Secondly, Alexander claimed that Hill told Sawyer “I can go if you can spare me!” This is not what Hill claimed during his Warren commission testimony! Hill claimed that Sawyer told him "Well, as much help as we have here, why don't you go with Sergeant Owens to Oak Cliff on that detail.", and never said that he told Sawyer; “I can go if you can spare me!” Also, Hill claimed that Alexander said "Well, if it is all right, I will go with you." Alexander on the other hand, informed Sneed that he actually said; “Well, I’ll go, so let’s go!”.
Thirdly, Alexander also informed Sneed that after he had crossed the Triple underpass and turned onto Beckley Street inside Owens’ patrol car, they had traversed a short distance when a description of Tippit’s killer was broadcast over the DPD radio. According to the transcript of the DPD radio Channel 1, Officer Roy Walker broadcast a description of the killer at 1:22 pm. Within the same minute following this, Officers Joe M. Poe and Leonard E. Jez reported that “we’re at the location [Tippit murder scene] now”. Immediately following this, someone from Owens’ patrol car reported “19’s code 6” (19 was Owens’ call sign). According to DPD terminology, a code 6 means an Officer has arrived at the location of his new assignment. Therefore, Alexander’s claim is consistent with the DPD radio transcript.
However, further on during his interview, Alexander claimed that Owens’ patrol car was the first to arrive at the Tippit murder scene – contradicting his earlier claim and the DPD radio transcript. In actual fact, the first DPD Officer to arrive at the murder scene was reserve Sgt Kenneth Croy. Also, Alexander claimed that he had arrived at the murder scene “just as the ambulance was pulling away with Tippit’s body”. Not only did none of the occupants of Owens’ patrol car corroborate Alexander’s claim; Kenneth Croy testified before the Warren Commission that Tippit’s body was being loaded into the ambulance as he arrived.
As a matter of fact, Hill informed the Warren Commission that the ambulance carrying Tippit’s body had passed by Owens’ patrol car as they were headed to the Tippit murder scene – contradicting Alexander’s claim. The final point I would like to make is that Alexander failed to inform Sneed that Jim Ewell and Captain Westbrook were with him inside Owens’ patrol car (Incidentally, both Ewell and Westbrook failed to mention that Alexander was in the same patrol car with them).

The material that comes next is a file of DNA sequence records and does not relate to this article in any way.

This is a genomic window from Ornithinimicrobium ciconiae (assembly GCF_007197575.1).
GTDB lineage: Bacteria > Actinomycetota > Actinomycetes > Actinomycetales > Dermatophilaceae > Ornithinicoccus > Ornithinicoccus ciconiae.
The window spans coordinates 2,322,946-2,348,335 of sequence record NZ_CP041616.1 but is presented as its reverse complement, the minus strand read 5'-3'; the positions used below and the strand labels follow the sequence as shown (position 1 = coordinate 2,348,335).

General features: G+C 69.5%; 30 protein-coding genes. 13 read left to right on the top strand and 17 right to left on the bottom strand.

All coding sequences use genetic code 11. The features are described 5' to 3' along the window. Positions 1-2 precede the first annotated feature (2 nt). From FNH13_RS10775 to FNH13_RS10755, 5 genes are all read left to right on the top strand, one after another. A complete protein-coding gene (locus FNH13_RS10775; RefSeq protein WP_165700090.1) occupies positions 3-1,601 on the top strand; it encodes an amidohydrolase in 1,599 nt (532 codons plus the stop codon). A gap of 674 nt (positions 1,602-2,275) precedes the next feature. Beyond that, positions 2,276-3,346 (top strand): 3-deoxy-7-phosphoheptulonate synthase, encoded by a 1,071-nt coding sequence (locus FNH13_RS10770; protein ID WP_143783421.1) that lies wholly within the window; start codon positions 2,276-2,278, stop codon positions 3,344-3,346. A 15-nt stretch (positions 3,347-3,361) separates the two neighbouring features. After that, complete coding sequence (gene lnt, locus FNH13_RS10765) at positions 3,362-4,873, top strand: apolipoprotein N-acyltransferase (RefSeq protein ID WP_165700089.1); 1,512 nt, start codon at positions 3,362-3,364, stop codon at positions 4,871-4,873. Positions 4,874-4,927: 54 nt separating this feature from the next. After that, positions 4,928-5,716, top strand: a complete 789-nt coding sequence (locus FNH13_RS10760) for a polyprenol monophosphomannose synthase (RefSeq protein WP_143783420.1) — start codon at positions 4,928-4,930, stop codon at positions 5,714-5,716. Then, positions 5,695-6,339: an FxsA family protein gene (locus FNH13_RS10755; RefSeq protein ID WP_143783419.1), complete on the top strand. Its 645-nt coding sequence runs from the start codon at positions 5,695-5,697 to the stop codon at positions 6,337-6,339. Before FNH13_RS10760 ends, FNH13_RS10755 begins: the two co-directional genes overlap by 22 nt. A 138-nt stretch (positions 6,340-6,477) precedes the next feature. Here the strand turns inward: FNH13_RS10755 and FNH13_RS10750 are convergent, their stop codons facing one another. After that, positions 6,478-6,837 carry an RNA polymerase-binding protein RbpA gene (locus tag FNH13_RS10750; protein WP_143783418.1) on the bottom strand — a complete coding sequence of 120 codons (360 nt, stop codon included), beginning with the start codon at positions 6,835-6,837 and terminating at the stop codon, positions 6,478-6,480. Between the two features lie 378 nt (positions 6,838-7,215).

Based on the above, Alexander’s claim of travelling to Oak Cliff with Gerald Hill should not be considered credible. I think it is quite likely that Alexander knew that Hill lied about how he travelled to Oak Cliff - and lied to cover-up for him. If Alexander and the DPD knew that Hill was one of the Officers inside the Police car which stopped in front of Oswald’s rooming house, then they surely wouldn’t have told the FBI or the Warren Commission that he had – as it would likely implicate Hill in the conspiracy to assassinate the President. But enough about Gerald Hill.
When Sneed interviewed former DPD Officer Paul Bentley, Bentley repeated his lie of possibly preventing “Oswald’s” revolver from firing a shot, as Oswald was allegedly trying to shoot Nick McDonald (see here for my discussion of this issue). Bentley also claimed that he had discovered an identification card bearing the name Hidell, upon removing Oswald’s wallet inside the Police car which escorted him to City Hall. Undoubtedly, Bentley was referring to the fake selective service card bearing the name Alek James Hidell – which Oswald was allegedly carrying inside his wallet.
Apparently, Sneed didn’t think it was important enough to ask Bentley why he didn’t mention that Oswald had the Hidell ID in his wallet when he was interviewed on the day following the assassination by WFAA- TV (see here). Sneed also apparently didn’t think it was important to ask Bentley why he also made no mention of the Hidell ID in his report submitted to DPD Chief Curry concerning Oswald’s arrest at the Texas Theatre (my discussion of the Hidell ID can be read here).
Paul Bentley’s memory had evidently improved by the time he was interviewed by Sneed. Other DPD Officers who were involved in Oswald’s arrest at the Texas Theatre who were also interviewed by Sneed included Captain William Ralph Westbrook, and John Toney. During his interview, Westbrook informed Sneed that Oswald yelled “This is it” after Nick McDonald ordered him to stand-up as he approached him inside the Theatre.
Westbrook also claimed that McDonald and Oswald were struggling, after Oswald allegedly pulled out “his” revolver, and that DPD Officer Bob Carroll had reached out and grabbed it away from them. However, Westbrook made absolutely no mention of this during his Warren Commission testimony! In fact, when he was specifically asked by Warren Commission counsel Joseph Ball if he heard Oswald say anything, Westbrook responded with the following:
“The word "brutality" or "police brutality" and I think that was just all he yelled--was said while I was in the aisle walking down to the group. There was about six or seven ahold of him at that time.”